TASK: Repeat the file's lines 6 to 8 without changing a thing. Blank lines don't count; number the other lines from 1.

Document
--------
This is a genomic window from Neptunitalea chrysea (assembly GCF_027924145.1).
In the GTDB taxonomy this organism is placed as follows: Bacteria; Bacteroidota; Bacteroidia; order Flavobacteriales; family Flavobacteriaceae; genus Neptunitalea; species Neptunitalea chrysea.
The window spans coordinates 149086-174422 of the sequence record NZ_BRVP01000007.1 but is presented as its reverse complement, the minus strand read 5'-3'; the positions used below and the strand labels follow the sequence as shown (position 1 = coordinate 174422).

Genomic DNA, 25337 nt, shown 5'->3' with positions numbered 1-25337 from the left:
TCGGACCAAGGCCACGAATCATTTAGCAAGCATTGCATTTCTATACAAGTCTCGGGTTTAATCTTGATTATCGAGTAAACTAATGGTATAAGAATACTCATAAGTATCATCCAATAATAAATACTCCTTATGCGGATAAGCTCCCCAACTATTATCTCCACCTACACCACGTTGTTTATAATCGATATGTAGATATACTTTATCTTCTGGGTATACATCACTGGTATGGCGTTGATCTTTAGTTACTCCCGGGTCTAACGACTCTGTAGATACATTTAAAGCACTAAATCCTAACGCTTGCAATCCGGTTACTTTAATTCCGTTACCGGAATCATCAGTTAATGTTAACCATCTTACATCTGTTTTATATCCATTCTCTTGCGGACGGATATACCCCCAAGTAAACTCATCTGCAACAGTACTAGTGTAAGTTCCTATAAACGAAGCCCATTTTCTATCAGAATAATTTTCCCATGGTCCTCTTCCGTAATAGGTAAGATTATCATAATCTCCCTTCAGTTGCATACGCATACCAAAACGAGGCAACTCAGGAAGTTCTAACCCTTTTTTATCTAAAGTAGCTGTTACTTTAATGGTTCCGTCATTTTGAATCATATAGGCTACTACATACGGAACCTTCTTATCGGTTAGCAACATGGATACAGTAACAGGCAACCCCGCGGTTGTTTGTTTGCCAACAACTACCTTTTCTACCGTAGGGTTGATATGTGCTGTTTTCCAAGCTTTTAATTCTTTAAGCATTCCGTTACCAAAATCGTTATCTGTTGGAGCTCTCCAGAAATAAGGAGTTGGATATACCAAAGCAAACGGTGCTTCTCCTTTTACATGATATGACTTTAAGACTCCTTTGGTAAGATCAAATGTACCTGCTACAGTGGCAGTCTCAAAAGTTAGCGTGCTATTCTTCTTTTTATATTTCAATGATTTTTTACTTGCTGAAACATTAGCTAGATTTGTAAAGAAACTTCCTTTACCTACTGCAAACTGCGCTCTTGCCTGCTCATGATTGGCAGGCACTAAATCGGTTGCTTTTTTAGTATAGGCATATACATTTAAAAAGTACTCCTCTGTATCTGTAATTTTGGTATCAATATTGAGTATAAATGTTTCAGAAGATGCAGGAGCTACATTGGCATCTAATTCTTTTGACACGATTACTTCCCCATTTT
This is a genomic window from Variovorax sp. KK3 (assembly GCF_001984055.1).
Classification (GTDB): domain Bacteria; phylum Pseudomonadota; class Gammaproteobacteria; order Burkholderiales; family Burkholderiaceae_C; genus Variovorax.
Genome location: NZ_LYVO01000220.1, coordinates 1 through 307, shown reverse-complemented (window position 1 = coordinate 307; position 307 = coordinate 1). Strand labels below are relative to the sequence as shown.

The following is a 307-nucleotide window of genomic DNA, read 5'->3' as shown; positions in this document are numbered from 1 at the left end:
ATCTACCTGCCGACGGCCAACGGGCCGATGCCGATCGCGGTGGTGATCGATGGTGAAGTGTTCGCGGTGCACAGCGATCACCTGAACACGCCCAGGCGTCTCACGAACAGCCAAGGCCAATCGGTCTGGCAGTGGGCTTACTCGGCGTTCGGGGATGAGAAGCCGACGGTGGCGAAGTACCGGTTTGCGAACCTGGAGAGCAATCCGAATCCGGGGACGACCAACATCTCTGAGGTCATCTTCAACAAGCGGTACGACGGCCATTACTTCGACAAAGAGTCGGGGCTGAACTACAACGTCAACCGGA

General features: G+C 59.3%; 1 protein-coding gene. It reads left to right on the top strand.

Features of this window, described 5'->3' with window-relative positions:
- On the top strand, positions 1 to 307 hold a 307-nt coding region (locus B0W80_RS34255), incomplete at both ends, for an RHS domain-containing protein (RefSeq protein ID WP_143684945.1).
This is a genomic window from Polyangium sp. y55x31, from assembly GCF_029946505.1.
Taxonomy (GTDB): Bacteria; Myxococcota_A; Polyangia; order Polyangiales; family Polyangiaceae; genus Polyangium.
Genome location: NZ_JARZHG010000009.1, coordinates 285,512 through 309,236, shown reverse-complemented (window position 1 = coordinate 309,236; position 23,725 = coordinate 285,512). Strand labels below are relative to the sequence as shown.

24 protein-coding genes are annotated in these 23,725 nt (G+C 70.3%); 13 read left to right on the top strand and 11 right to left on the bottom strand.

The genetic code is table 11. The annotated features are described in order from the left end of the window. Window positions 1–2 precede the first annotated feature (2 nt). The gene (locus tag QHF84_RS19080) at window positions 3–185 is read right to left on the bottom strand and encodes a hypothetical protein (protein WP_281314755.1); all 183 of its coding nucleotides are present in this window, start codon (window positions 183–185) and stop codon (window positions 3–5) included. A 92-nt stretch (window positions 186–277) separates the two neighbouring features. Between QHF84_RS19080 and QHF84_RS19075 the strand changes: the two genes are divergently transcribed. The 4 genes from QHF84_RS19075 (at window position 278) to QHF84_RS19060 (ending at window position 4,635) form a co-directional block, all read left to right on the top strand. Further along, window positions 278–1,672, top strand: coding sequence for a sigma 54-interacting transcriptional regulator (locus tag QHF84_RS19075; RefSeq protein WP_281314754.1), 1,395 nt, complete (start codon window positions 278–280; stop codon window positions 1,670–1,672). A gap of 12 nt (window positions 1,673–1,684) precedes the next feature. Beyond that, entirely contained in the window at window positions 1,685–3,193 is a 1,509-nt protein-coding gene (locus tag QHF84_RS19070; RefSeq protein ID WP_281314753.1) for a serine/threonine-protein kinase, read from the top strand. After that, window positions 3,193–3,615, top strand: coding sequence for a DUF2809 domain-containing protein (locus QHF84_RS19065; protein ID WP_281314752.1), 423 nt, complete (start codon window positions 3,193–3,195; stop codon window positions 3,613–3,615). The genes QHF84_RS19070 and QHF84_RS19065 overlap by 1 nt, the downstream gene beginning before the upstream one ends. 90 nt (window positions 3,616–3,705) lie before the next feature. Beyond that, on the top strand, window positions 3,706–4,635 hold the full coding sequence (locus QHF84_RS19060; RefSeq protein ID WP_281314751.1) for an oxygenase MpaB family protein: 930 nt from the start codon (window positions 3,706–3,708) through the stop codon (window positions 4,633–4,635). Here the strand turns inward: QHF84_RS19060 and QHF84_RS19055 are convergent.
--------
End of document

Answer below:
This is a genomic window from Variovorax sp. KK3 (assembly GCF_001984055.1).
Classification (GTDB): domain Bacteria; phylum Pseudomonadota; class Gammaproteobacteria; order Burkholderiales; family Burkholderiaceae_C; genus Variovorax.
Genome location: NZ_LYVO01000220.1, coordinates 1 through 307, shown reverse-complemented (window position 1 = coordinate 307; position 307 = coordinate 1). Strand labels below are relative to the sequence as shown.